Virginia Woolf famously claimed that, around December 1910, human character changed. Aesthetic Technologies addresses how music (especially opera), the phonograph, and film served as cultural agents facilitating the many extraordinary social, artistic, and cultural shifts that characterized the new century and much of what followed long thereafter, even to the present. Three tropes are central: the tensions and traumasand#151;cultural, social, and personaland#151;associated with modernity; changes in human subjectivity and its engagement and representation in music and film; and the more general societal impact of modern media, sound recording (the development of the phonograph in particular), and the critical role played by early-century opera recording. A principal focus of the book is the conflicted relationship in Western modernity to nature, particularly as nature is perceived in opposition to culture and articulated through music, film, and sound as agents of fundamental, sometimes shocking transformation. The book considers the sound/vision world of modernity filtered through the lens of aesthetic modernism and rapid technological change, and the impact of both, experienced with the prescient sense that there could be no turning back.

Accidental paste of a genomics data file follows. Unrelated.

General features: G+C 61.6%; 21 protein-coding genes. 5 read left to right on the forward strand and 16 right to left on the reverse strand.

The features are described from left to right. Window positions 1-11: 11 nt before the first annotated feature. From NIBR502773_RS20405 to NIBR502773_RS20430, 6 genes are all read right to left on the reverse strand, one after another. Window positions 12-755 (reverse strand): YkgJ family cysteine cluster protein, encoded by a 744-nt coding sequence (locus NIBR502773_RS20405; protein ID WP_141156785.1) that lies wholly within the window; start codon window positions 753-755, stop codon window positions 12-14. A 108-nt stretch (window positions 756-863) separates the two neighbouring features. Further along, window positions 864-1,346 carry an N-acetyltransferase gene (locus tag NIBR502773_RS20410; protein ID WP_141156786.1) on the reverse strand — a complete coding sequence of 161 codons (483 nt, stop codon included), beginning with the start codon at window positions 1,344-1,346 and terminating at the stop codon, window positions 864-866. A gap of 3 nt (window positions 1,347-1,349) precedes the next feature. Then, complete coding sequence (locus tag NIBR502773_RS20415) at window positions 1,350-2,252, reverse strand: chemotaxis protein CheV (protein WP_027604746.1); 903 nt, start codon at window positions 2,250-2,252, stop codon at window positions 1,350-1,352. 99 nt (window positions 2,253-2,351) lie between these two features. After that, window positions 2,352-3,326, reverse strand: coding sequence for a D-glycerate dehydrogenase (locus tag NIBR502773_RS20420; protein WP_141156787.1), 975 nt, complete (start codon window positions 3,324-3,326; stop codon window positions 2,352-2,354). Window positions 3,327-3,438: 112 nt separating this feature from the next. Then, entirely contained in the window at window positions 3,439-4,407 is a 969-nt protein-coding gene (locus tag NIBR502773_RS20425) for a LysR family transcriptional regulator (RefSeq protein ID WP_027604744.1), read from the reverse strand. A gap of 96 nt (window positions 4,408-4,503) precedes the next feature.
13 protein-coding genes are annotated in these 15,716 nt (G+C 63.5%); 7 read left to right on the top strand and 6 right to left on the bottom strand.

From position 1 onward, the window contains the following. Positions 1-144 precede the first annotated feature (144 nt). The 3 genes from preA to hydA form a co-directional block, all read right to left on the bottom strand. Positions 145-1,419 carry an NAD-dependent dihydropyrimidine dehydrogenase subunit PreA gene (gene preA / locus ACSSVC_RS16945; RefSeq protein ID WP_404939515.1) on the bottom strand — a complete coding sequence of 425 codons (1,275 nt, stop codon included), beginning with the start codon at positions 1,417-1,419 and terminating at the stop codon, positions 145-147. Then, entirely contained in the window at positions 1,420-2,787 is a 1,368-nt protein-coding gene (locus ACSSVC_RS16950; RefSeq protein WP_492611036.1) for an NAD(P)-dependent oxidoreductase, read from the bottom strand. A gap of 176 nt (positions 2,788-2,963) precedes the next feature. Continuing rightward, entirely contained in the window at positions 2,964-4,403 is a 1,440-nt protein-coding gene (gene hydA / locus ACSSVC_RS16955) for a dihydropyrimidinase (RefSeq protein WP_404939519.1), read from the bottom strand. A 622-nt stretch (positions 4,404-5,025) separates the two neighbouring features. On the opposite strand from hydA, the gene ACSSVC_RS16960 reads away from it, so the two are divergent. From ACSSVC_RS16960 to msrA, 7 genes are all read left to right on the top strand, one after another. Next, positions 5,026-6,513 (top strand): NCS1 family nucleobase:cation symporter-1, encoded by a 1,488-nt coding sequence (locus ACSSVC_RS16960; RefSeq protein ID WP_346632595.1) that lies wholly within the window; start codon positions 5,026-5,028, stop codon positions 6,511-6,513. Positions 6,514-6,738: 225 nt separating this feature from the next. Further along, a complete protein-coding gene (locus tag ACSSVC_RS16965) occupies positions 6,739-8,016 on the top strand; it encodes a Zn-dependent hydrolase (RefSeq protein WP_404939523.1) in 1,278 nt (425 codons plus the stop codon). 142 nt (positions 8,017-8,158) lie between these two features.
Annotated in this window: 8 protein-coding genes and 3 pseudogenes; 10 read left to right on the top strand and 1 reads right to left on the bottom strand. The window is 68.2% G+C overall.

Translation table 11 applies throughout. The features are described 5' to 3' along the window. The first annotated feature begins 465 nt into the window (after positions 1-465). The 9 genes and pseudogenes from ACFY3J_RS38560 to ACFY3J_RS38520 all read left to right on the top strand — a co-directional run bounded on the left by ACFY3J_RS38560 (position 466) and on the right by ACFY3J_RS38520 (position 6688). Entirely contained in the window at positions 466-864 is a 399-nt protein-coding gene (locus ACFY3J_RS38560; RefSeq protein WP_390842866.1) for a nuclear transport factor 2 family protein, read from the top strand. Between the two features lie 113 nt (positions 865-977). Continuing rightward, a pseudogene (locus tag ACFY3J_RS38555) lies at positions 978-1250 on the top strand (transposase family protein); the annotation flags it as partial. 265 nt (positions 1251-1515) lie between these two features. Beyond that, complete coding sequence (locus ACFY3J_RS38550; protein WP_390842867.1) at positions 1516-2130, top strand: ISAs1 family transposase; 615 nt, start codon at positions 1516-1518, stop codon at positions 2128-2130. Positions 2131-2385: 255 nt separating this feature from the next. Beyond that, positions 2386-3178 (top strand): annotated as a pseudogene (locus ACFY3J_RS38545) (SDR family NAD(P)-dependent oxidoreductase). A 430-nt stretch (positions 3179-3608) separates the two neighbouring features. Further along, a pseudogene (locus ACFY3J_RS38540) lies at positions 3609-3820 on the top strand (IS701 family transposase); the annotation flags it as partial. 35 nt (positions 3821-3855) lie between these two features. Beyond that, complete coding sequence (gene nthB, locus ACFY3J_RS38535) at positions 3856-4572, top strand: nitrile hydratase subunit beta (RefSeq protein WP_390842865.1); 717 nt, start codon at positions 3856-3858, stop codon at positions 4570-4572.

"Synopsis" by ,
The Ellington Century is a wonderful journey through the world of music and art. If you are already an aficionado of Ellington's music, you will enjoy the author's informative and detailed analysis of the composer's work and musical influences. If you are less familiar, this book puts Ellington's music in perspective with the great ‘classical composers of the twentieth century. David Schiff's remarkable insight into the historical and musical parallels between these composers is a delight to read and his references are vast, from Schoenbergs Pierrot Lunaire and Stravinskys Agon to televisions Sesame Street. Schiff writes with a sense of humor and an enthusiasm for Ellington's music that comes out on every page.”—George Manahan, Music Director, American Composers Orchestra

“David Schiff points us forward, observing that ‘Ellingtons music asks us to see with our ears and hear with our eyes. Writing as a composer and scholar, he has a gift for making complex ideas strikingly clear. His insights move across a huge terrain of twentieth-century culture, as he builds bridges in his musical and cultural analysis where many have not seen a connection. Yet each musical work, each artist, is given his or her equal due. In this sense, he has met the spiritual and cultural challenge of Ellingtons life work.”—Marty Ehrlich, Composer/Instrumentalist, Associate Professor of Improvisation and Contemporary Music, Hampshire College